Think about it this way: almost everyone you actually know, along with everyone you pretend to know, is connected to you on Facebook and Twitter. They use these things to divulge personal information about themselves at an alarming rate and with an alarming degree of intimacy. This might sound creepy at first blush — but it doesn’t have to be! — you can use this stuff to help prep for pursuit. Don’t think of it as stalking — think of it as intel.
Take Information From Facebook…
Zuck’s human catalogue is the ultimate love filter. You can use it to find out a tremendous amount about the object of your fancy without having to noodle it out of them with interview-like questions. You know, getting to know someone is so low-tech, and if you hit Facebook first, you’ll get a jumpstart to the good stuff.
- Politics: even if someone doesn’t post their political views outright, you might be able to grok a potential ideological incompatibility based on links (and responses to the links of others). Sometimes opposites really repulse.
- Likes: Most people betray something on Facebook that you’ll want to know before asking them out. Whether it’s where they work, something annoying them lately, a recent article they’ve enjoyed — pick it out and take note. The minutiae we casually toss up on Facebook is exactly the kind of first date fodder mush you can use to your advantage. Hey, do you want to go to the ________________ on Thursday? Hint: you saw her/him post about _____________ the week before. Shhh!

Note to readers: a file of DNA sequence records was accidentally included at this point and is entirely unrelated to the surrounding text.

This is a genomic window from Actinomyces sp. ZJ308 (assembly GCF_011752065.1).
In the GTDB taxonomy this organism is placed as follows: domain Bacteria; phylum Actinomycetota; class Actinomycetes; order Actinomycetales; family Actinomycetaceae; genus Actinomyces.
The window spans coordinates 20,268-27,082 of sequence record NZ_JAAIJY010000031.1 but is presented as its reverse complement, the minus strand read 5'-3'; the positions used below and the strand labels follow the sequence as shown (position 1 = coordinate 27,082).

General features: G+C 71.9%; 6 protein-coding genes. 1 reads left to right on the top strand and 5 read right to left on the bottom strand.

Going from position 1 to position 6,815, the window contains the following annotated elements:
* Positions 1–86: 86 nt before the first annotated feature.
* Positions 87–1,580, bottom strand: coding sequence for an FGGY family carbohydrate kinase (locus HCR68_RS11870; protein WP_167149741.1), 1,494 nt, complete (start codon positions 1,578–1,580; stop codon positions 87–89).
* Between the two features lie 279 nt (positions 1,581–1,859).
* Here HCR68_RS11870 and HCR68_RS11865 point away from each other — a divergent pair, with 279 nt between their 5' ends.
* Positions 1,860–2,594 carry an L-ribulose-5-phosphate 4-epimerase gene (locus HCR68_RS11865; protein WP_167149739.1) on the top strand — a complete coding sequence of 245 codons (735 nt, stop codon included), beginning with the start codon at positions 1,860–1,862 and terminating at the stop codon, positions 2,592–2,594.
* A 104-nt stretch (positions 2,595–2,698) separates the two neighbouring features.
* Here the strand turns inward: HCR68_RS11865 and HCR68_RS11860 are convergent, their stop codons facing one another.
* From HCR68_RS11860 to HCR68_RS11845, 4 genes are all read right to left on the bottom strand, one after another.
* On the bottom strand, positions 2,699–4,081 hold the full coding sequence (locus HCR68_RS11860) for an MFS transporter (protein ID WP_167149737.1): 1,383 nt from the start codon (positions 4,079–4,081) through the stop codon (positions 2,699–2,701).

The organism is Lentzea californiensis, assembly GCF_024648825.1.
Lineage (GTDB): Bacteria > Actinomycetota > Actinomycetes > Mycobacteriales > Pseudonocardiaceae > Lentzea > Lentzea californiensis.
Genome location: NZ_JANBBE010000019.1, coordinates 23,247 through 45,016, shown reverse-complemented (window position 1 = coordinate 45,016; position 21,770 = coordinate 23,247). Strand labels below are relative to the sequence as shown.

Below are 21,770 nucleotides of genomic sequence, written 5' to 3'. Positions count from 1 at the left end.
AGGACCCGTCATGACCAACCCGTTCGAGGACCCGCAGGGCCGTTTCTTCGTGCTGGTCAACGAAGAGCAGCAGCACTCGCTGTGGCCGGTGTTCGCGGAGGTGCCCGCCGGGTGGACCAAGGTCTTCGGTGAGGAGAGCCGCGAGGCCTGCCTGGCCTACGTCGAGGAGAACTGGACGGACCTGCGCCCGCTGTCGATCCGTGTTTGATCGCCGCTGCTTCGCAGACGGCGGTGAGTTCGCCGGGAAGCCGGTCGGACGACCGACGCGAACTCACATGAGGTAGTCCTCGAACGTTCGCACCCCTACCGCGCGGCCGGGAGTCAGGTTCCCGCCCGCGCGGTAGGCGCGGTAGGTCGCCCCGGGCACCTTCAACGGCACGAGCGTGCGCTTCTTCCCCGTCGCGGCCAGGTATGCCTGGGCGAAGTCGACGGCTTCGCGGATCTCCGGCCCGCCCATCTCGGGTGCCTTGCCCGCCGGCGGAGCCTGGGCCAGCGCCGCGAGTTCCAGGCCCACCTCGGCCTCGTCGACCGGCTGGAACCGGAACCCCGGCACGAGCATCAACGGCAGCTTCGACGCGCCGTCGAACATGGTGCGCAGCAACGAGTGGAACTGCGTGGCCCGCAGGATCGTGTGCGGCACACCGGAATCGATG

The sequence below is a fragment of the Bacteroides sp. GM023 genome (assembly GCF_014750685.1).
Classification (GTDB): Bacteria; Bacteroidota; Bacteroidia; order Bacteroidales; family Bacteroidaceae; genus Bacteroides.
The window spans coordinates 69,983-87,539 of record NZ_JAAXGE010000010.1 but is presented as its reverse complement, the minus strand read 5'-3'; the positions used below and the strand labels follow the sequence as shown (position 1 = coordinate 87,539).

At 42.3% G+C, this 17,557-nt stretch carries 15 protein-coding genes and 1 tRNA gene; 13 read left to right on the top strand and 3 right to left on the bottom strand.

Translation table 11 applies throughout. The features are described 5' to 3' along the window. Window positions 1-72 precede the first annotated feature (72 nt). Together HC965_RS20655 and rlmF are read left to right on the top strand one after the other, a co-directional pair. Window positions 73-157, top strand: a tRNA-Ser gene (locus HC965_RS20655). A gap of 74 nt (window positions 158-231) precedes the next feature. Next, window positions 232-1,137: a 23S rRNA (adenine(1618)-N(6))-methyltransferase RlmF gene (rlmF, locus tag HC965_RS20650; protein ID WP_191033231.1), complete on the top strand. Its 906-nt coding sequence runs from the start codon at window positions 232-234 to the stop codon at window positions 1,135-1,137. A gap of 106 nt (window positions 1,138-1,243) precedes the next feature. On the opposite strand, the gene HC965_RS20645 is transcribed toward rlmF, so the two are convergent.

- Dislikes: Ditto the stuff you shouldn’t mention. By scanning someone’s profile, you might be able to avoid all sorts of landmines: exes, food allergies, etc.
- Photos: If it’s someone you haven’t seen in some time and are looking to reconnect with for smoochy reasons, it’s wise to view some more contemporary photos. Nobody likes a beer gut.
- Relationship status: Like political views, even if this isn’t Facebook official, you can probably gather the clues you need to determine whether or not your e-crush is involved. Look for photos of them hugging, kissing, or taking part in a marriage ceremony with someone else.
…Because That’s OK Now.
None of this is weird. It’s been years since knowing something about someone without them directly telling you is a weird thing. Whether or not you’ve acknowledged it, Facebook is an acceptable surrogate for face to face exchange. So if you wish someone you don’t know a happy birthday because you saw it on Facebook, or ask someone you barely know how their vacation was, this isn’t ominous in any way — you’re just reporting facts that are now wrapped into the web’s public social domain.
If you start contact with a desirable pal and tap your Facebook knowledge, you might get called out — Oh, how’d you know that? “Oh, just saw something about it on Facebook” won’t make anyone bat an eye.
User Manual is Gizmodo’s guide to etiquette.